April 16, 2024

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Synergizing Geomatics Engineering for Sustainable Hydrospatial Development

In Geomatics Engineering, hydrography involves the study and mapping of bodies of water, including oceans, seas, lakes, rivers and estuaries. It includes tasks such as data collection, analysis, interpretation, visualisation and dissemination of data on underwater features and the marine environment. This information is crucial for navigation, resource management, environmental monitoring and disaster prevention. Therefore, this article explores the intricate link between geomatics engineering and sustainable hydrospatial development and shows how innovative methodologies and data-driven approaches are reshaping our understanding and management of the aquatic environment.

Today, hydrographic practise is being profoundly influenced and changed by the evolving trends of digital transformation and interdisciplinary technological innovation. The evolution of hydrography from traditional graphical representation to digital technology and now to spatial information has led to the introduction of the term “hydrospatial”. This term describes the modern, high-tech, digitally driven data environment in which hydrographic practise takes place and emphasises the spatial and temporal references in the aquatic environment or “hydrospatial domain”. This domain is highly dependent on accurate hydrographic data for a variety of applications, including maritime navigation, coastal zone management, marine resource exploration, disaster management, environmental monitoring and marine spatial planning. Without precise hydrographic information, these activities would be hampered, which could lead to safety risks, inefficiencies and environmental hazards. Therefore, hydrography is crucial for the effective sustainable management and development of marine resources and coastal areas.

Modern geospatial technologies such as precise GPS/GNSS positioning, acoustic sounding systems, unmanned systems (ROV, USV, etc.), airborne LiDAR, satellite-based altimetry, satellite-based bathymetry (SDB) and advanced artificial intelligence (AI) processing methods are widely used for mapping everything from coastal regions to the remote oceans. This has revolutionised the routine of the geomatics engineer, especially the hydrographic surveyor, and involves the integration of more types of spatio-temporal data from different sources. The rise of big data and analytics has opened up new opportunities to utilise vast amounts of hydrogeographic information to facilitate and improve data collection in the hydrogeographic domain, which encompasses the spatial aspects of hydro-related activities. Utilising these technological advances will not only improve data accuracy but also streamline the surveying process, allowing for more efficient and comprehensive data collection. In particular, it provides a cost-effective and reliable approach to mapping shallow water areas, improving navigational safety and environmental monitoring to accelerate the realisation of the Sustainable Development Goals (SDGs) 2030.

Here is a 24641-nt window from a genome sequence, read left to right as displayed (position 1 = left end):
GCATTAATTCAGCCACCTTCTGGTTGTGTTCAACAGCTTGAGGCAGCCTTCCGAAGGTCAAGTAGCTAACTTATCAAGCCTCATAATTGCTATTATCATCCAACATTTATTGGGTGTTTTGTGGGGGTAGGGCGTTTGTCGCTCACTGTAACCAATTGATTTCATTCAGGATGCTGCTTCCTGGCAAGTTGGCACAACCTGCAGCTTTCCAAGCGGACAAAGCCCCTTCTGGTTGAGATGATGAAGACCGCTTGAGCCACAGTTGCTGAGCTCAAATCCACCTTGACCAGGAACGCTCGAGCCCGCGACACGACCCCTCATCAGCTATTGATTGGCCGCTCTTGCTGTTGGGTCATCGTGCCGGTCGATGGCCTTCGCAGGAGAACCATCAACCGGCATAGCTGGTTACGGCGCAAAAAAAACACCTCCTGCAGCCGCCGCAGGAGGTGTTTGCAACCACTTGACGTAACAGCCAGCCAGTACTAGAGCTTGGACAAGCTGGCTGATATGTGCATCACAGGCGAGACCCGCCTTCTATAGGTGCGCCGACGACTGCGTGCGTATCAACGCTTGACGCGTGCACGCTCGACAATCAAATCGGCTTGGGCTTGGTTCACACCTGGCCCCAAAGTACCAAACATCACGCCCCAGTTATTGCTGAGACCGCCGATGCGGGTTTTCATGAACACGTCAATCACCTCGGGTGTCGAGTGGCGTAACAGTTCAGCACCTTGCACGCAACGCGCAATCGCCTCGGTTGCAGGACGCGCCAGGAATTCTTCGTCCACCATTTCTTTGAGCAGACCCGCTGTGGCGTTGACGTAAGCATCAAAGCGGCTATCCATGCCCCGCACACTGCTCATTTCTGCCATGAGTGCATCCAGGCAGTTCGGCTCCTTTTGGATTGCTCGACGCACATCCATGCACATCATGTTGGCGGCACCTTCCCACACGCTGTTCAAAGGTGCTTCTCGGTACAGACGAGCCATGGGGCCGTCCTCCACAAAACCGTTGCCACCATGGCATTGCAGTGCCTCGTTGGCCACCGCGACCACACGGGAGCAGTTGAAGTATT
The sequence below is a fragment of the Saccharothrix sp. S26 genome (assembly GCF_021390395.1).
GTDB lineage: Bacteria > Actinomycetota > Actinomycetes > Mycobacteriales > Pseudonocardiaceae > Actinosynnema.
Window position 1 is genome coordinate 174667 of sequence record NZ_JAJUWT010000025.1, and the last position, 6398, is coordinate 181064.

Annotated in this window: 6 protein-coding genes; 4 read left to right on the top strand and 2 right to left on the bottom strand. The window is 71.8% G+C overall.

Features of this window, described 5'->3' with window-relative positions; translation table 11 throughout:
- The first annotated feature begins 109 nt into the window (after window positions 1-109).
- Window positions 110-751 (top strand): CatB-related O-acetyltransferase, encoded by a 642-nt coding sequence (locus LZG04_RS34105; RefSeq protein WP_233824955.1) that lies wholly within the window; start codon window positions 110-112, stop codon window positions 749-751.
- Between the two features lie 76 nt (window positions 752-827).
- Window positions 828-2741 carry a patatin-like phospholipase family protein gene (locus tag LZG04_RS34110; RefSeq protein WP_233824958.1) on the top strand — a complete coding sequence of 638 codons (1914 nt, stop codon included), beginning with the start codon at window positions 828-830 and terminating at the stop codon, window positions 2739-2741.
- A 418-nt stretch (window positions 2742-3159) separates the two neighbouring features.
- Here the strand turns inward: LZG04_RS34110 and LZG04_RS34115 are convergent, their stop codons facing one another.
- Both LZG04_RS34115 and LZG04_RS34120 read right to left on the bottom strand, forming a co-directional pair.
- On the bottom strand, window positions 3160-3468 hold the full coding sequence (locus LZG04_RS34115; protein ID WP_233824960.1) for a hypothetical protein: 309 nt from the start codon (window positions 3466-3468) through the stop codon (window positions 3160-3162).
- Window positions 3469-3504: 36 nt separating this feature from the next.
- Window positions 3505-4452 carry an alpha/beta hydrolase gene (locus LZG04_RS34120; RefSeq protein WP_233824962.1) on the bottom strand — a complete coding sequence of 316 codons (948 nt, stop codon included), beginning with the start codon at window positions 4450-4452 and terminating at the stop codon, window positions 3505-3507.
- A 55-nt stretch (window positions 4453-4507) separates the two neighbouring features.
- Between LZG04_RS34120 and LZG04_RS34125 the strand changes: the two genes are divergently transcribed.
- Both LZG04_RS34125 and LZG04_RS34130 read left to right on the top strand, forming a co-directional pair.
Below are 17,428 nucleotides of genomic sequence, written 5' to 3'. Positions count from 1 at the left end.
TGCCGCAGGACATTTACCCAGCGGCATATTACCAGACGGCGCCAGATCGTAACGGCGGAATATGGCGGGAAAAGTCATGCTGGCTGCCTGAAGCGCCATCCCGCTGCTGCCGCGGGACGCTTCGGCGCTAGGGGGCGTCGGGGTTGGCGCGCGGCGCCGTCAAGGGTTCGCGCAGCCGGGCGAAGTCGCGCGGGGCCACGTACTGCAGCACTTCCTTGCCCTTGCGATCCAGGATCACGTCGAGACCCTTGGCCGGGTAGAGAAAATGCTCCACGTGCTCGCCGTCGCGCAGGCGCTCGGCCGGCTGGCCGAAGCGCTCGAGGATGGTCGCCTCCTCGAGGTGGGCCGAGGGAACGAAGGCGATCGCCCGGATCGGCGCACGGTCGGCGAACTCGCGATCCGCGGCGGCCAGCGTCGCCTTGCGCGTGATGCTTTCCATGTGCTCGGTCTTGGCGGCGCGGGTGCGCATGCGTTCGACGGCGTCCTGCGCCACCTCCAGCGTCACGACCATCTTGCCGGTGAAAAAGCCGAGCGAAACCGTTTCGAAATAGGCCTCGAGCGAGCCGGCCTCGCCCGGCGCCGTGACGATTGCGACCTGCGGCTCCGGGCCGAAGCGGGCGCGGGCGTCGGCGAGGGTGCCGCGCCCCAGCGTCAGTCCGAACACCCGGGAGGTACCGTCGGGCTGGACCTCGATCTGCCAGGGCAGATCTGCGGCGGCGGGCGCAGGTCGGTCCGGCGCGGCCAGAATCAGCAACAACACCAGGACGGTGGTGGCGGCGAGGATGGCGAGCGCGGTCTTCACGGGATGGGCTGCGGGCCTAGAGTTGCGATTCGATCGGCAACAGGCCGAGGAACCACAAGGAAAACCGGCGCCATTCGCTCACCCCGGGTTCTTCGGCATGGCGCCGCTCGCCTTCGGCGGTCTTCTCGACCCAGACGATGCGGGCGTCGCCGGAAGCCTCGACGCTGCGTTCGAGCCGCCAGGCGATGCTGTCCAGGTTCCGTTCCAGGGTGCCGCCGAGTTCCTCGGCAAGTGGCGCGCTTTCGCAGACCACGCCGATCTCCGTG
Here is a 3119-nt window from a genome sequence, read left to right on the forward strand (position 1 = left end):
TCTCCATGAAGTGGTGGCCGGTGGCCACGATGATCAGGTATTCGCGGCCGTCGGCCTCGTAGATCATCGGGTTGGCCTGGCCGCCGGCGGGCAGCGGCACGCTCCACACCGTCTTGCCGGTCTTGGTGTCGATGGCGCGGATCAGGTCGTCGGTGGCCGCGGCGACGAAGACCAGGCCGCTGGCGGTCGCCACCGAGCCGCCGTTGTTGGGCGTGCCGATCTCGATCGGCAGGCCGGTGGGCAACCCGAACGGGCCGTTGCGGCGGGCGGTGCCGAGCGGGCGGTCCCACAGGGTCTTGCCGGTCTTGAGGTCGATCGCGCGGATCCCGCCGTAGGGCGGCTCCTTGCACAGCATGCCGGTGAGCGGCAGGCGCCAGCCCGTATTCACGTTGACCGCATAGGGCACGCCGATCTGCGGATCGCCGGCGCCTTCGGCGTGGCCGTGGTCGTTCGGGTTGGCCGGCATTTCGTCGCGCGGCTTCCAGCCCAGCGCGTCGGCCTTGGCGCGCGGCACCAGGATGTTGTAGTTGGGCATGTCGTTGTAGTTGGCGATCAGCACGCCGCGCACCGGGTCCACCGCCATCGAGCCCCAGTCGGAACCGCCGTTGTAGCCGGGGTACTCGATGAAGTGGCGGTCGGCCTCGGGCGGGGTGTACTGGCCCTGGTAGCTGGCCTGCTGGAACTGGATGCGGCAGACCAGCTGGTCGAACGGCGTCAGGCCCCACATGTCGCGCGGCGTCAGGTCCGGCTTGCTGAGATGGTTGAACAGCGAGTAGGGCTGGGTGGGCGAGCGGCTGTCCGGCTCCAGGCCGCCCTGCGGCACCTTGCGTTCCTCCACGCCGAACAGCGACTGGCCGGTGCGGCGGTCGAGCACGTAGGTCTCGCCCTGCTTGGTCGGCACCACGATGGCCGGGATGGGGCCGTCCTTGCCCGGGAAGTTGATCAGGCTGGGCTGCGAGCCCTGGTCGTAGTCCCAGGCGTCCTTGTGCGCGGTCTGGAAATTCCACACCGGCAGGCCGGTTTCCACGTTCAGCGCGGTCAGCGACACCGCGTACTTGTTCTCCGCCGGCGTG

The increasing demand for accurate bathymetric measurements has led to multidisciplinary technological trends in hydrography that require skills in geoscience, remote sensing, oceanography, computer science and data analysis. The development of multidisciplinary skills is crucial to effectively tackle complex challenges and maintain competitiveness in the field of hydrography. The use of new technologies such as autonomous systems, artificial intelligence, machine learning and advanced sensors enhances surveying capabilities and enables the provision of actionable hydrospatial data. The multidisciplinary technological trends in hydrography are reshaping the field and offering new opportunities and challenges. By adopting the latest geospatial technologies, developing multidisciplinary capabilities and keeping up with technological advancements, hydrographic practitioners can provide accurate information for different sectors and contribute to the sustainable hydrospatial domain. Ongoing research and collaboration are vital to address new challenges such as climate change and sea level rise, flood risk management, ecological protection and restoration, and water quality monitoring and protection, ensuring the sustainability and resilience of our aquatic environment.

In summary, the synergistic integration of advanced technologies, interdisciplinary collaboration and sustainable practises is essential to realise the full potential of hydrographic surveying in promoting sustainable hydrospatial development. This interdisciplinary approach promotes holistic solutions that address the complex socio-ecological challenges of the aquatic environment. By applying innovative methodologies, data-driven insights and effective leadership, hydrographic surveying professionals can tackle the complexity of the hydrospatial domain, advocate for the protection of the environment and contribute to a more sustainable and resilient hydrospatial domain.

 

Ts. Sr. Dr. Kelvin Tang Kang Wee is a Senior Lecturer in the Geoinformation Department and a member of the Geomatic Innovation Research Group (GnG), Faculty of Built Environment and Surveying, Universiti Teknologi Malaysia. His research interests include maritime positioning and bottom topography modeling utilizing automated imagery-derived techniques. He is now a Professional Technologist (P. Tech) registered with the Malaysia Board of Technologist (MBOT), as well as a member of the Royal Institution of Surveyors Malaysia (RISM), the Institution of Geospatial and Remote Sensing Malaysia (IGRSM), and the Institute of Electrical and Electronics Engineers. His interests include satellite positioning and hydrography.

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